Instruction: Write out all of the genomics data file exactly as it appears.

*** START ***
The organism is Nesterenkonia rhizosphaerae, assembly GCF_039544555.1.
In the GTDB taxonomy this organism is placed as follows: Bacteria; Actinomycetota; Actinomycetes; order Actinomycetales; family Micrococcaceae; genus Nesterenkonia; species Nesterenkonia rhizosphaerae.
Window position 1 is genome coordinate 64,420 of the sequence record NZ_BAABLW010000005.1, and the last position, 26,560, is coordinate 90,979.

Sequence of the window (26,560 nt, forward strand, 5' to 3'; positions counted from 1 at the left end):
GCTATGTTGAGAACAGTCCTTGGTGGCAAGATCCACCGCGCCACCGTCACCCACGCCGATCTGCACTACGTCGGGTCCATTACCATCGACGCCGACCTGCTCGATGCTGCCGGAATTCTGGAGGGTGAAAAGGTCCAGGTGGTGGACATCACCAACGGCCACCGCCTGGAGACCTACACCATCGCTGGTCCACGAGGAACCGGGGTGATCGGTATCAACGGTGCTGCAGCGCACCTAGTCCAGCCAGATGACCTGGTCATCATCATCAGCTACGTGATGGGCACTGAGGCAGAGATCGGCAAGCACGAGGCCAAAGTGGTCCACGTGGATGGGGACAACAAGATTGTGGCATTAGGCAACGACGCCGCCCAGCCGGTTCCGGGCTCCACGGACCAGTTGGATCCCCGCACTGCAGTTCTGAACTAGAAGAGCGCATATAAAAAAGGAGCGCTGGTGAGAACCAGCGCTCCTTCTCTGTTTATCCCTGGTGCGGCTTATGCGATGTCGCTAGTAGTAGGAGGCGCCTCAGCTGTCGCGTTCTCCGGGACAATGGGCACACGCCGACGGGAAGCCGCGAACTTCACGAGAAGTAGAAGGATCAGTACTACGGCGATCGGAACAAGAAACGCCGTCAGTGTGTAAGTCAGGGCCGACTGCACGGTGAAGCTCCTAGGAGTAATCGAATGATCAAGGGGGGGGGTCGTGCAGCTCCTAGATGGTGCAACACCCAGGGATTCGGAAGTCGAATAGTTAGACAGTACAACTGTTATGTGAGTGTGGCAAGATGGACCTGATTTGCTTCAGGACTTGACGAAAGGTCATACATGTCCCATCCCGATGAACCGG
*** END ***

The organism is Nesterenkonia rhizosphaerae, assembly GCF_039544555.1.
In the GTDB taxonomy this organism is placed as follows: Bacteria; Actinomycetota; Actinomycetes; order Actinomycetales; family Micrococcaceae; genus Nesterenkonia; species Nesterenkonia rhizosphaerae.
Window position 1 is genome coordinate 64,420 of the sequence record NZ_BAABLW010000005.1, and the last position, 26,560, is coordinate 90,979.

Sequence of the window (26,560 nt, forward strand, 5' to 3'; positions counted from 1 at the left end):
GCTATGTTGAGAACAGTCCTTGGTGGCAAGATCCACCGCGCCACCGTCACCCACGCCGATCTGCACTACGTCGGGTCCATTACCATCGACGCCGACCTGCTCGATGCTGCCGGAATTCTGGAGGGTGAAAAGGTCCAGGTGGTGGACATCACCAACGGCCACCGCCTGGAGACCTACACCATCGCTGGTCCACGAGGAACCGGGGTGATCGGTATCAACGGTGCTGCAGCGCACCTAGTCCAGCCAGATGACCTGGTCATCATCATCAGCTACGTGATGGGCACTGAGGCAGAGATCGGCAAGCACGAGGCCAAAGTGGTCCACGTGGATGGGGACAACAAGATTGTGGCATTAGGCAACGACGCCGCCCAGCCGGTTCCGGGCTCCACGGACCAGTTGGATCCCCGCACTGCAGTTCTGAACTAGAAGAGCGCATATAAAAAAGGAGCGCTGGTGAGAACCAGCGCTCCTTCTCTGTTTATCCCTGGTGCGGCTTATGCGATGTCGCTAGTAGTAGGAGGCGCCTCAGCTGTCGCGTTCTCCGGGACAATGGGCACACGCCGACGGGAAGCCGCGAACTTCACGAGAAGTAGAAGGATCAGTACTACGGCGATCGGAACAAGAAACGCCGTCAGTGTGTAAGTCAGGGCCGACTGCACGGTGAAGCTCCTAGGAGTAATCGAATGATCAAGGGGGGGGGTCGTGCAGCTCCTAGATGGTGCAACACCCAGGGATTCGGAAGTCGAATAGTTAGACAGTACAACTGTTATGTGAGTGTGGCAAGATGGACCTGATTTGCTTCAGGACTTGACGAAAGGTCATACATGTCCCATCCCGATGAACCGG